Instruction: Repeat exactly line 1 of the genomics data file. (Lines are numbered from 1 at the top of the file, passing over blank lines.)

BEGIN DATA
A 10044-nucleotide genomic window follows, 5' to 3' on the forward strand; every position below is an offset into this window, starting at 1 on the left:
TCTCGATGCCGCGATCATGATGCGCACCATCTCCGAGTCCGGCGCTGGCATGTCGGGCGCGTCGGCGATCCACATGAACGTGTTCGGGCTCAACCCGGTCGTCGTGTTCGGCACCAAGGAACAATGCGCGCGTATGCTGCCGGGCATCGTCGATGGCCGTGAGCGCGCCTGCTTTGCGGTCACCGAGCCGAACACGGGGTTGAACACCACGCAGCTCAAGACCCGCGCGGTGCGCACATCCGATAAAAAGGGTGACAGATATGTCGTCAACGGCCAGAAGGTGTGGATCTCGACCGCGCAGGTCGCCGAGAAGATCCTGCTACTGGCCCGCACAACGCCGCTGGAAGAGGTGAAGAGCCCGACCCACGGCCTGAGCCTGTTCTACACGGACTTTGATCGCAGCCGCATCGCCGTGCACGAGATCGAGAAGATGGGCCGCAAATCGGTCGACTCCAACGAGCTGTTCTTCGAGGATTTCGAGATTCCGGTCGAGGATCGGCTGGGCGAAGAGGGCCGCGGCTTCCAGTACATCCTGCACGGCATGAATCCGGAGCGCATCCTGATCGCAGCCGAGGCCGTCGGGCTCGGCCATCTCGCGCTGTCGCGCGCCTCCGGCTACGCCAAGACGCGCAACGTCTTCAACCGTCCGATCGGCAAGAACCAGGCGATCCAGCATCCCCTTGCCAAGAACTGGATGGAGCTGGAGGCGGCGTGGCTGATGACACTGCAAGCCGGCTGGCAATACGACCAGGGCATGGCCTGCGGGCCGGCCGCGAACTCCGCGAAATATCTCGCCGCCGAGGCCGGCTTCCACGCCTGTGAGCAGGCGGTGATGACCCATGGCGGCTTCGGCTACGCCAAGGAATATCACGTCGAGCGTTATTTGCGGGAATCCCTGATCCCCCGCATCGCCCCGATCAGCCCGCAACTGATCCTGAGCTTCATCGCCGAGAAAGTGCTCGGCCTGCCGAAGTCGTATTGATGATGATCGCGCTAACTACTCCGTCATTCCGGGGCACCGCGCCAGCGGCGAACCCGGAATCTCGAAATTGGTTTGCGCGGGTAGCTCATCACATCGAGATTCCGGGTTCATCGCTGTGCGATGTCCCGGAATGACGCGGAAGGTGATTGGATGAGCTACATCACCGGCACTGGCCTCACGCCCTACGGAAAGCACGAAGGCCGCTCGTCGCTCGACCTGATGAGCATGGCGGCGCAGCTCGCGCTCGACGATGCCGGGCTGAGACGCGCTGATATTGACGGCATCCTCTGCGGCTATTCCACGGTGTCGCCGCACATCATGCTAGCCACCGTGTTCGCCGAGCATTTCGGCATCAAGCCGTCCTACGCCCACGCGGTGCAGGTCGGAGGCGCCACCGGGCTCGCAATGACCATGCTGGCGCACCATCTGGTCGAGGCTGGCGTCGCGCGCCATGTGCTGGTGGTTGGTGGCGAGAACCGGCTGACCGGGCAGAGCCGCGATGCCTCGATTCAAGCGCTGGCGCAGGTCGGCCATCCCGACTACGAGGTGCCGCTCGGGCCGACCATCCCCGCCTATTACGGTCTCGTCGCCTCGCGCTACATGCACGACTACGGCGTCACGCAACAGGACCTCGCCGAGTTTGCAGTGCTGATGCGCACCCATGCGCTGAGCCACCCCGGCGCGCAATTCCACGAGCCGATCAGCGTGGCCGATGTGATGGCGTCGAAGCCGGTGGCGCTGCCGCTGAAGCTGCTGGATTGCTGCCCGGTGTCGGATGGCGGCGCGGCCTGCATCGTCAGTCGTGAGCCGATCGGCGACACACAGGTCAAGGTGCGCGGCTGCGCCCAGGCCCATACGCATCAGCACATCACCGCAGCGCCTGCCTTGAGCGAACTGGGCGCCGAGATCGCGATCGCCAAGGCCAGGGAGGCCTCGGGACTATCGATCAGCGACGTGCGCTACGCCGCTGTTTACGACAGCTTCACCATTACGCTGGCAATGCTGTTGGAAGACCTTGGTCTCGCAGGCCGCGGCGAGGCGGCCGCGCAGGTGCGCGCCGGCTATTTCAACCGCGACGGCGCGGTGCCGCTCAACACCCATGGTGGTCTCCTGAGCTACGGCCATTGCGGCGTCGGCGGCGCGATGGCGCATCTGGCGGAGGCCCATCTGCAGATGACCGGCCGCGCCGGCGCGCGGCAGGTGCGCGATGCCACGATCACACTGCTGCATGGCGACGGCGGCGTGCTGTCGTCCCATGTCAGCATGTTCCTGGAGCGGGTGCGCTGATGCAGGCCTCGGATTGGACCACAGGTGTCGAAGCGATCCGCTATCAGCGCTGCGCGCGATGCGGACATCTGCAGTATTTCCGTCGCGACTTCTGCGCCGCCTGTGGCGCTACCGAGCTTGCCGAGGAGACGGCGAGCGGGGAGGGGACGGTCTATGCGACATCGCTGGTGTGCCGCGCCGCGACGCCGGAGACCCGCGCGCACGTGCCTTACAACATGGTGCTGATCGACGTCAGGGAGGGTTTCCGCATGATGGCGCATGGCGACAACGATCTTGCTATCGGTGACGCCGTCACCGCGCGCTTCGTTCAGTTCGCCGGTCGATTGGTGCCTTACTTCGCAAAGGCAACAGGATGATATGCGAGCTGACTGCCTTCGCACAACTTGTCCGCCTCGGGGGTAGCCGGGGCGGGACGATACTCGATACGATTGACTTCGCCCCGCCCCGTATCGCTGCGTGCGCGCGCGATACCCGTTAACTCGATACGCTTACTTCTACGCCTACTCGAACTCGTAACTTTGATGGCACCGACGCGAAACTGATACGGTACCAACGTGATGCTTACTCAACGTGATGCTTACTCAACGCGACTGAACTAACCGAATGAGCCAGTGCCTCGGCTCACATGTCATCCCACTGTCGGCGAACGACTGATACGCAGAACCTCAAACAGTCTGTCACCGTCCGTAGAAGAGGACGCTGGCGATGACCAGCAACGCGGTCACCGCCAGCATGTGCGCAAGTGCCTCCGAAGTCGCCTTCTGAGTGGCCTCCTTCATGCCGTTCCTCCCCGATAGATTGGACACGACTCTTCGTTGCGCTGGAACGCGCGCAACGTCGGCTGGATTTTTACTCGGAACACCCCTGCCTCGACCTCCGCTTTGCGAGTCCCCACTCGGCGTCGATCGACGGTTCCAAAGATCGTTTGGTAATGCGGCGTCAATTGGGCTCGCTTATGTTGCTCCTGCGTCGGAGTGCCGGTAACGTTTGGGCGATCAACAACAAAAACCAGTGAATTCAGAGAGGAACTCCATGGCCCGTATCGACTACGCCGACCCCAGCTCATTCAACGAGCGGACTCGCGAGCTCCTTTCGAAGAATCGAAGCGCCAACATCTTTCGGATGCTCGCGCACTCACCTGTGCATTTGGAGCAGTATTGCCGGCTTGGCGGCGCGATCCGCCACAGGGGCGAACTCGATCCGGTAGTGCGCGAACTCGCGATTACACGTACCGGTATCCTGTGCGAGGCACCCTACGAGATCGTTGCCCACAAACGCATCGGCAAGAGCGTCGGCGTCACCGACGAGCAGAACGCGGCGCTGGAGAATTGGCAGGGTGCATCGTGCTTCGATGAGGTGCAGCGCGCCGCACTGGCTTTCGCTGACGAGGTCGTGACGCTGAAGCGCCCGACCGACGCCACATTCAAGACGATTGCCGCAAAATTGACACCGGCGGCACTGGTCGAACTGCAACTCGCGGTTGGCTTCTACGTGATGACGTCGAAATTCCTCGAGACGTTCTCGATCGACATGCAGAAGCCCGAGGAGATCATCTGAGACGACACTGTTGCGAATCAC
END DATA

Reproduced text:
A 10044-nucleotide genomic window follows, 5' to 3' on the forward strand; every position below is an offset into this window, starting at 1 on the left: